Imagine a future where everyone has been inoculated against COVID-19.
This is the horizon we are all looking towards, but before this becomes a reality, there are many challenges we must dare to address.
A global economic recovery is in sight. For it to succeed, we need faster, more effective vaccination rollout across the world.
Unprecedented investment and R&D have led to the rollout of several vaccines in under a year – an extraordinary achievement.
Now, their production, delivery and administration pose significant logistical challenges. The path from the lab to distribution around the world is complex.
Ensuring the fair distribution of vaccines among and within countries is vital. A failure to do so will mean even deeper economic and social scars.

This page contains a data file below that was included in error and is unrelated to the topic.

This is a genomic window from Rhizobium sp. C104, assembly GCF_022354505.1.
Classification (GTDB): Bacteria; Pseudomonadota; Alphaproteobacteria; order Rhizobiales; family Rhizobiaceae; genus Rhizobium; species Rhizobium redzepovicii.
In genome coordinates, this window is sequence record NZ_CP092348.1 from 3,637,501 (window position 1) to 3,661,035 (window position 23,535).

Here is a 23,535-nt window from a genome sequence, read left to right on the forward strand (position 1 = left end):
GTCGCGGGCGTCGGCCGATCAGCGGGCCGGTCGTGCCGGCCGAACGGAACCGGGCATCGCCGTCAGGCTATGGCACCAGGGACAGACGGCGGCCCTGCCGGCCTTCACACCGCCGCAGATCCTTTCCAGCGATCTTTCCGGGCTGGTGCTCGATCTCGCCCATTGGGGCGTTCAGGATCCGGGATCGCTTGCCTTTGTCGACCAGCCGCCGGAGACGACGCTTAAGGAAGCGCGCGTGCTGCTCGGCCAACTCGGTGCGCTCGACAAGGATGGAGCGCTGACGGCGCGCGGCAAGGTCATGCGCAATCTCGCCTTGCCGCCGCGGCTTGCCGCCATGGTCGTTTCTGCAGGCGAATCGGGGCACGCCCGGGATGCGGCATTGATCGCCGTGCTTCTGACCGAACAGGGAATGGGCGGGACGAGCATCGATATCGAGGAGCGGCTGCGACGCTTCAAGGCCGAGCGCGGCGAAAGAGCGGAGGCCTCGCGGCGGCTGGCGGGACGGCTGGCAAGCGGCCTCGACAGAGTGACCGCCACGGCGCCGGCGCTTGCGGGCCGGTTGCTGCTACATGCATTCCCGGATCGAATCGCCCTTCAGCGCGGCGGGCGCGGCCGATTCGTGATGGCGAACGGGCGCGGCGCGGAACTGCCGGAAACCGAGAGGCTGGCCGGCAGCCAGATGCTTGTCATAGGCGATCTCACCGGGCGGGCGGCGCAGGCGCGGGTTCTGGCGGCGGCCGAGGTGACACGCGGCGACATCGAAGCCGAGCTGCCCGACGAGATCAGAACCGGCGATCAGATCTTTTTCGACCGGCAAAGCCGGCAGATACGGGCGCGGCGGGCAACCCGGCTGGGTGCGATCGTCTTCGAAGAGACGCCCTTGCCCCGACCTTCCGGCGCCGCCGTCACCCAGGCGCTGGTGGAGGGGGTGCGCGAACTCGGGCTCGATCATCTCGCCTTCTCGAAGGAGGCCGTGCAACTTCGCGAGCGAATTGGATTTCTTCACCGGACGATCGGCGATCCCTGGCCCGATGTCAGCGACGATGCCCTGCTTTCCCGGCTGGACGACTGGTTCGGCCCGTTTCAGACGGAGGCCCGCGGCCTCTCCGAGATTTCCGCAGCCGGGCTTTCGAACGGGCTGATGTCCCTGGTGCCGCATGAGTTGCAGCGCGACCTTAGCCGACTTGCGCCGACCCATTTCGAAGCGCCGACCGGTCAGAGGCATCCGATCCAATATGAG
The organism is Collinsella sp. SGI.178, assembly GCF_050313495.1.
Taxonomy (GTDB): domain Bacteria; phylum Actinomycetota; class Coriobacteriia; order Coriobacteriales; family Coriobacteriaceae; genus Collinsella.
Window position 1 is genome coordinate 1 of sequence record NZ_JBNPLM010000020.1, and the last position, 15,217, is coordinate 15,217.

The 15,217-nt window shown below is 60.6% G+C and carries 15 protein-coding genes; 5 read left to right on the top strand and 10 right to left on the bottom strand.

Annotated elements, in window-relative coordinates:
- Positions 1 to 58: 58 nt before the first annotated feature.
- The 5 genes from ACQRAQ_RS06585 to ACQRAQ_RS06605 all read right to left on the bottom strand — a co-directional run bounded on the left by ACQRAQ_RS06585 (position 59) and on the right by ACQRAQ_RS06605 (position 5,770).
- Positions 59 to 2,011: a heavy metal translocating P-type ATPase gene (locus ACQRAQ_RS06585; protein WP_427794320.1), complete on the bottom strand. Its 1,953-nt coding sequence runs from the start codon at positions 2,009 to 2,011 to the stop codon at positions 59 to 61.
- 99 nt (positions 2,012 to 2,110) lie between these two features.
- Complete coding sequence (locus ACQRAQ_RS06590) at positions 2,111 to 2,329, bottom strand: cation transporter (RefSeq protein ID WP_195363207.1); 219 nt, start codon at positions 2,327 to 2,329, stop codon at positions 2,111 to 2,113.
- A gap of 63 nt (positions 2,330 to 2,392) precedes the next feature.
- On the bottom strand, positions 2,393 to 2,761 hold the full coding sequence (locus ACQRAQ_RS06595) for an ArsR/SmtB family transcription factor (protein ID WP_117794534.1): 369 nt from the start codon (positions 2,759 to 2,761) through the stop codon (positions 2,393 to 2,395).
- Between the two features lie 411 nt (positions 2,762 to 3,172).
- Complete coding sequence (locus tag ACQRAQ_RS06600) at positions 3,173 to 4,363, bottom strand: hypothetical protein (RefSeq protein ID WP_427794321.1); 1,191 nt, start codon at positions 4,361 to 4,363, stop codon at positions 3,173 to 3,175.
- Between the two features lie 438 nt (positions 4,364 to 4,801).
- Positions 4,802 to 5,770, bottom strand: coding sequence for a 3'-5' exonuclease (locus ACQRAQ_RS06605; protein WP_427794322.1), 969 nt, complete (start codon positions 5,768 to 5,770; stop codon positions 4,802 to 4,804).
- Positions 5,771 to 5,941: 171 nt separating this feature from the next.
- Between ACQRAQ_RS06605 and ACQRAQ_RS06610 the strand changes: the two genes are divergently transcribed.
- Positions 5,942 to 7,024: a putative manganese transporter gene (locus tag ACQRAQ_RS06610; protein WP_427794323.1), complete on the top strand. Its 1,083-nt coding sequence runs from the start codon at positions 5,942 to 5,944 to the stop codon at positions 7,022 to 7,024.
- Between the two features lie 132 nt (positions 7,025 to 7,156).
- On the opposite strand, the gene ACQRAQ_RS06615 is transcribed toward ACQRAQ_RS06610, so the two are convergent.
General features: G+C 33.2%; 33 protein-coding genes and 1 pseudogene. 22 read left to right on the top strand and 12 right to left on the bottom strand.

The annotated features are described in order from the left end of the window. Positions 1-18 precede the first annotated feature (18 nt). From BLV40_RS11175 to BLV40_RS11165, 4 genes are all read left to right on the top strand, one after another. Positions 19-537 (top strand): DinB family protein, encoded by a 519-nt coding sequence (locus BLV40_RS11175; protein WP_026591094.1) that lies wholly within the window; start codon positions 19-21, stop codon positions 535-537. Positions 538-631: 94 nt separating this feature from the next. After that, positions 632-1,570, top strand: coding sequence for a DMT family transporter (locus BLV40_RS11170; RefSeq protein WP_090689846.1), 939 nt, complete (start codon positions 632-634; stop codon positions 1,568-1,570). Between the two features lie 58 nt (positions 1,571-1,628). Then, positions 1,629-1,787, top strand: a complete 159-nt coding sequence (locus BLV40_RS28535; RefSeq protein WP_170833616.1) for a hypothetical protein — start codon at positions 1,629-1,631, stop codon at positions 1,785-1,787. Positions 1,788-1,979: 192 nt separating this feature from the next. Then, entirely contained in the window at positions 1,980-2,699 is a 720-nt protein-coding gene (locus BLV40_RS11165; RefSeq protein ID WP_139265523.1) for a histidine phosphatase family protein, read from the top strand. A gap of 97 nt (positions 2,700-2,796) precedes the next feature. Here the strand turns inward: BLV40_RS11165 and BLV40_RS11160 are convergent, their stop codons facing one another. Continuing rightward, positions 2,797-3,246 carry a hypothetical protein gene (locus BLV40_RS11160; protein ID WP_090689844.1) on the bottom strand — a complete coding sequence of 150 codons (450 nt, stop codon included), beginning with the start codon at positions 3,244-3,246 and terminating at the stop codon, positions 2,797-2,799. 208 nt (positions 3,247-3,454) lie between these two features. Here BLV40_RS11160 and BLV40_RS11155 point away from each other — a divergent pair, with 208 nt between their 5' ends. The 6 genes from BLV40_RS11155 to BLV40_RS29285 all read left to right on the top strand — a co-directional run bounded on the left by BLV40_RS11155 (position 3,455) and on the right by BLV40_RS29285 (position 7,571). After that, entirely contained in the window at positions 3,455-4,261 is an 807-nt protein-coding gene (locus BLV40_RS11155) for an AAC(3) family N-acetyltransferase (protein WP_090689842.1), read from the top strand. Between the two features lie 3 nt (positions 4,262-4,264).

Providing accurate information about vaccines is also crucial – fake news and rumours have the power to exacerbate citizens’ concerns and can undermine the enormous efforts of health professionals.
Tackling COVID-19 can only be achieved through robust international co-operation and partnerships. We must work together to end the pandemic and build an inclusive and sustainable recovery.
The vital importance of trade
Without trade, there is no vaccine. Many countries are involved in the production and distribution of vaccines, which includes many components ranging from preservatives, vials and syringes to needles, cold boxes and freezers.
Keeping markets open – whether by reducing tariffs, streamlining trade-related processes or ensuring better logistics co-ordination – is vital for a successful vaccine rollout.